Nina Louise Dean is Embracing Her Student Journey

Updated: Nov 6, 2019

Nina Louise Dean is a 23 year old Masters of Management (HR) student from Munich, Germany. She completed her Bachelors degree in Psychology & Management.

"Melbourne had something that no other city I’ve been to had."

Q: What’s something people wouldn’t know about where you grew up?

A: I was born and raised in a small town close to Munich, Germany, which is quite traditional and conservative. While my older sisters used to hate not living in the city, I enjoyed having living next to parks and lakes. I am also half British – from my Dad’s side, meaning that a lot of summers were spent in England with family.

Growing up in Germany:

  • Best. Bread. Ever.

  • Driving on the infamous Autobahn (yes, there are no speed limits – on SOME parts)

  • It’s true – legal age to start drinking (beer and wine) is 16!

  • Yearly ritual going to the Oktoberfest

  • We do not wear our Dirndl and Lederhosen all day every day – and we don’t live off beer and sausages

  • Learn how to ski before we can even walk

When growing up though I always knew that I didn’t want to stay in Munich and see as many different places as possible. So ever since graduating high school and moving out, I never enjoyed staying in the same location for too long. I alternated my undergrad semesters in Hamburg with internships in London, language courses in Sevilla or semesters abroad in Rome and Shanghai.

Q: Is there a philosophy that describes your outlook on life? How did you come to that philosophy?

A: You have to love yourself first! Once you accept yourself and are true to yourself, life will take care of the rest! I made a conscious effort in spending more time with myself and put more energy into my own needs and dreams.

Also - be kind to every kind! This includes everyone and everything – both people and animals. I’ve always been a big animal lover, but when I adapted a plant-based lifestyle, I started making the connection between where my food on my plate is coming from.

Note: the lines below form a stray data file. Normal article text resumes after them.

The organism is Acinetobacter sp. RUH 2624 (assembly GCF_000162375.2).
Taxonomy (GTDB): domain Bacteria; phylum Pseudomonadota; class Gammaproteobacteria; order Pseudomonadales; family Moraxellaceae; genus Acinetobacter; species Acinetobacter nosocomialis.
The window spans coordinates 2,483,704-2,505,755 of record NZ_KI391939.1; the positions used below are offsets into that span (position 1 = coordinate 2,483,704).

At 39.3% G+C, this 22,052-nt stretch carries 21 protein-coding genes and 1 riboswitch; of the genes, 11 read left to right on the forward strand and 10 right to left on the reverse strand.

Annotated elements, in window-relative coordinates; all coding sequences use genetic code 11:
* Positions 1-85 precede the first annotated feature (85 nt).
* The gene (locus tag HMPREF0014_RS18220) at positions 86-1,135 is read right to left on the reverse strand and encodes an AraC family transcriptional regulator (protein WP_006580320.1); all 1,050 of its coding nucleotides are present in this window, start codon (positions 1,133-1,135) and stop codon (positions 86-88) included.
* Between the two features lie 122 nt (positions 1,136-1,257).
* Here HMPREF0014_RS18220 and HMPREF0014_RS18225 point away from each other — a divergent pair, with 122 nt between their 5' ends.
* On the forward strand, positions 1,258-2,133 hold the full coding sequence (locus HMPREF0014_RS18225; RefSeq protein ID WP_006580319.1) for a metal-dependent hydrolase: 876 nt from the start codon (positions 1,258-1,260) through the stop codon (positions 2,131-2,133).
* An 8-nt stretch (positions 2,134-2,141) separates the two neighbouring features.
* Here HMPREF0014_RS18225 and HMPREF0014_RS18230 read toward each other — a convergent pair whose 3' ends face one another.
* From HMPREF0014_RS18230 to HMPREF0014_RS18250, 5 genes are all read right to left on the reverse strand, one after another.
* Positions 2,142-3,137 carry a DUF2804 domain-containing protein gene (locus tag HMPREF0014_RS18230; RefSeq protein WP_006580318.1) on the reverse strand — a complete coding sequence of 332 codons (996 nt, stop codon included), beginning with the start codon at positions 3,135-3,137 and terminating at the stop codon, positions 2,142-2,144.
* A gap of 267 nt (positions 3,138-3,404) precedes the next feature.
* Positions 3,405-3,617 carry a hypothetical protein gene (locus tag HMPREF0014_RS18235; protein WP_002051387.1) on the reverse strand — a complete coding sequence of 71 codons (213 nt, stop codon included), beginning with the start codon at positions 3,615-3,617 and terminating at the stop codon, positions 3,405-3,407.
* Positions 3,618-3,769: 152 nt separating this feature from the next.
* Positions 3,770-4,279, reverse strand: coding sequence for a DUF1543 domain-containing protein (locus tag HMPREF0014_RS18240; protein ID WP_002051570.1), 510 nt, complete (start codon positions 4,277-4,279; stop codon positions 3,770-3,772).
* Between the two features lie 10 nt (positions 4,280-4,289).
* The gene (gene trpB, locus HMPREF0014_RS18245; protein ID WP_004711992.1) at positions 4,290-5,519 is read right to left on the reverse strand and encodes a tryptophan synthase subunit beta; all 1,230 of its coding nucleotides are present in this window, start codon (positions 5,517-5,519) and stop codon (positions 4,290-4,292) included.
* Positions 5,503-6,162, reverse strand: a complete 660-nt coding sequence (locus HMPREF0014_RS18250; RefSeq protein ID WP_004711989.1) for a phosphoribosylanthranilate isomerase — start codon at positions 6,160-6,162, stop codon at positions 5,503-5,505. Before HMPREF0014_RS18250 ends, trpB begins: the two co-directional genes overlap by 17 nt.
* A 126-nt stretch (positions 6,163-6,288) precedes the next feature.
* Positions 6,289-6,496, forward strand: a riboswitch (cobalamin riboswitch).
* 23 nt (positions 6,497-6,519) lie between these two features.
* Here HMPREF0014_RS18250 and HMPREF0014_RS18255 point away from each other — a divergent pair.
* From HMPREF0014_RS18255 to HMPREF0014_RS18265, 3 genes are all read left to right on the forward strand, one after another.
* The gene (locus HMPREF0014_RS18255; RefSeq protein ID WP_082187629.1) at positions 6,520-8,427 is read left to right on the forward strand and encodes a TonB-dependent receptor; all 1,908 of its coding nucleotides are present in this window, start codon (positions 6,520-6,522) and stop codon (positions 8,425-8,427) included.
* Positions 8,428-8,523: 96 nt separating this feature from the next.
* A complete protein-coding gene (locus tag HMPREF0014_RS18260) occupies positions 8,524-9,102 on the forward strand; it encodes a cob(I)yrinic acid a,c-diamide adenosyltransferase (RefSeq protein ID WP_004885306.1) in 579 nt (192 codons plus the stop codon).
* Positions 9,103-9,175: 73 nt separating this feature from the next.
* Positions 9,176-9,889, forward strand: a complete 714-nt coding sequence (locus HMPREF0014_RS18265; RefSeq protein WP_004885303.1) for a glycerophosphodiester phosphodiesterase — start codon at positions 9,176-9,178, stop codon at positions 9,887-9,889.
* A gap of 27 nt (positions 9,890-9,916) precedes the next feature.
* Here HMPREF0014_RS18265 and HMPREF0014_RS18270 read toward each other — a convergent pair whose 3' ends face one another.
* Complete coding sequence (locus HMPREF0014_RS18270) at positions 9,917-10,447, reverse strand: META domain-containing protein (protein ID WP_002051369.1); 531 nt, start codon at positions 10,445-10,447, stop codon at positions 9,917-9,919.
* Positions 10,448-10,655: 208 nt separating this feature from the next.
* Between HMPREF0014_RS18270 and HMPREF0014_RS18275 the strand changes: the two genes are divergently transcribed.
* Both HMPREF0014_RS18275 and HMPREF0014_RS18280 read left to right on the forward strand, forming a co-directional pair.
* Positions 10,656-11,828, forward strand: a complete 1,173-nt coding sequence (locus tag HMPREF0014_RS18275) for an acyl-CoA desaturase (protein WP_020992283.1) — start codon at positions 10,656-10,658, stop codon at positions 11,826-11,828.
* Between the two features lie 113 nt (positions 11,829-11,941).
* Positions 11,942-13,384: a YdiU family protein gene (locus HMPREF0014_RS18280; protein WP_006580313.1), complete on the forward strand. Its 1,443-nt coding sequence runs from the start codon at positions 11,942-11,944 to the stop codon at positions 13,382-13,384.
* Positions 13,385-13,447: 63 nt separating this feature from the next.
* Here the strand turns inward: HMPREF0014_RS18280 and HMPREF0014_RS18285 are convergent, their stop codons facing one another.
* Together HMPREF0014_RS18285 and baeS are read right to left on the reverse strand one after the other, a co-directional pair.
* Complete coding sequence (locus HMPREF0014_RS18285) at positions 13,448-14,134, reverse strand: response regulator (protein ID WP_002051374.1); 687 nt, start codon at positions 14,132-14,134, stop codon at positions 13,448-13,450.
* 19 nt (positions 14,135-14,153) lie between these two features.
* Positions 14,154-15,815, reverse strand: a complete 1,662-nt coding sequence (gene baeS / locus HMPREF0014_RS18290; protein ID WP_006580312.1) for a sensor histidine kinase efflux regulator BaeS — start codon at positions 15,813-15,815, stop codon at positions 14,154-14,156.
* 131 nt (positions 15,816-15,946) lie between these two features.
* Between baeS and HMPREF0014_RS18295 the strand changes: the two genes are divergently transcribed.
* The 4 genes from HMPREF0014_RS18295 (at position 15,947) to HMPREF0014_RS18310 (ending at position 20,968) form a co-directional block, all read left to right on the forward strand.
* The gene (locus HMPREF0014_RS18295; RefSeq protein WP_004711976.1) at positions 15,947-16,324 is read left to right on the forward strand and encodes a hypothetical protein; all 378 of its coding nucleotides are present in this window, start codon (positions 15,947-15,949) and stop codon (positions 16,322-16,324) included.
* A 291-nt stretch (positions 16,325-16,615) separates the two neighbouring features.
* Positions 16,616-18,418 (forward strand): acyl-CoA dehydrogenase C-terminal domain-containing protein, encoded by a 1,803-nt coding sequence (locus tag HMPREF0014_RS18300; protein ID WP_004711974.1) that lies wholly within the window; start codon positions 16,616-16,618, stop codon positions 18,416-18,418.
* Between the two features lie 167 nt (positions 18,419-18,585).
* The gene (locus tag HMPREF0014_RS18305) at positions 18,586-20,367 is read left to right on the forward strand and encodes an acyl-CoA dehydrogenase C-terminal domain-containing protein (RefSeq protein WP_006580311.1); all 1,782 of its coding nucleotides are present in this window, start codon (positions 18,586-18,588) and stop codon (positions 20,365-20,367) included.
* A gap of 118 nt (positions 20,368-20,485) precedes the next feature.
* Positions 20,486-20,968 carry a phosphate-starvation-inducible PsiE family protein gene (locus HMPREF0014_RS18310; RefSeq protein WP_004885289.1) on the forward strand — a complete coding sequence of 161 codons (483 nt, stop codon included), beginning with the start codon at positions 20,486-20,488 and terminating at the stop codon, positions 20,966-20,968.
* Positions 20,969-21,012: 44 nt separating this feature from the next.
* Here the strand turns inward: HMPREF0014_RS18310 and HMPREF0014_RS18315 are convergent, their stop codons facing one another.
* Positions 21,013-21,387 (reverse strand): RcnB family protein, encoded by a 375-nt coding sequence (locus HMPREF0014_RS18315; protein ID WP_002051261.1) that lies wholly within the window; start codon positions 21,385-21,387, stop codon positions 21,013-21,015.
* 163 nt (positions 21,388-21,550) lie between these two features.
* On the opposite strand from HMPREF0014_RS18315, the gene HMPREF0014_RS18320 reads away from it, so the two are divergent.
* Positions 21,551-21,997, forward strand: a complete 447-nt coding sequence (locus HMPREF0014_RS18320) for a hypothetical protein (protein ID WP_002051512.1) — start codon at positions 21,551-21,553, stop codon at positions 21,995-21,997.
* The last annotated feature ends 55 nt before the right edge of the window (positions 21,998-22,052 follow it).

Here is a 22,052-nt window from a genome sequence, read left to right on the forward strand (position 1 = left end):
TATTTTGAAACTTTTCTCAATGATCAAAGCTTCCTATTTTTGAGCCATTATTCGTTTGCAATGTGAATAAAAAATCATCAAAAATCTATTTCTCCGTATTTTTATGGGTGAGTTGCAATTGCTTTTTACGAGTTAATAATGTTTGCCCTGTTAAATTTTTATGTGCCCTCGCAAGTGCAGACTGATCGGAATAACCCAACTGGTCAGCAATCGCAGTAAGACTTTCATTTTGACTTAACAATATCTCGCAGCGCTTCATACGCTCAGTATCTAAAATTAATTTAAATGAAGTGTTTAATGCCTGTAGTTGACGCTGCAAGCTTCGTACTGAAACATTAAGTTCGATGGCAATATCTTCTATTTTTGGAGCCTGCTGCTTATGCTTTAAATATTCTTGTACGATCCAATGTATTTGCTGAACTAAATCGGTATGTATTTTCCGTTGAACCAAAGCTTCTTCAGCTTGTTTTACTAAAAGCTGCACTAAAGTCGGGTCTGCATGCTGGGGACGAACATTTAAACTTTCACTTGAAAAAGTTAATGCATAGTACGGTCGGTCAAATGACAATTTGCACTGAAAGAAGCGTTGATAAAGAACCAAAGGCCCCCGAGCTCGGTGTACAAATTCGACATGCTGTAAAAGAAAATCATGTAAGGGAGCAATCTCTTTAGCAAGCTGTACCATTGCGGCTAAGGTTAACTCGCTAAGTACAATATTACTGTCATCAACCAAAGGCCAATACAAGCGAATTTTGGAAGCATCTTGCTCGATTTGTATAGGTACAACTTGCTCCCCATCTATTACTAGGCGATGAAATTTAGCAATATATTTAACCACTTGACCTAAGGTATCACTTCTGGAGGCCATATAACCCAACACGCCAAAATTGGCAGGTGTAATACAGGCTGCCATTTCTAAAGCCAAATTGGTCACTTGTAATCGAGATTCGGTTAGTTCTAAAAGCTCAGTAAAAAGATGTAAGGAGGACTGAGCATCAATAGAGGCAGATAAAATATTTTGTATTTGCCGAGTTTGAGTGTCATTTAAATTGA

Q: Building on that idea, what advice would you give to your 13-year old self?

A: Speak up and say what’s on your mind! Some might be surprised when I tell them that I used to by quite shy and hated talking to new people. You become more open-minded and understanding when talking to more people – especially if they have different cultures, backgrounds or opinions.

Q: Describe yourself in 3 words:

A: Joyful, direct, compassionate ☺

"Once you accept yourself and are true to yourself, life will take care of the rest!"

Q: Why did you choose Melbourne to study for your Masters degree?

A: Four years ago, I was lucky enough to come to Melbourne for an internship. While I was here during the winter, Melbourne had something that no other city I’ve been to had. I fell in love with the city straight away and from then on it was a huge goal of mine to come back for my masters. Melbourne is so open-minded, international, young and diverse made it such an appealing city for me to move here. The city is a combination of all my favourite cities – from Shanghai, London, Berlin and Rome, which is ideal, since now I don’t have to choose between any of them!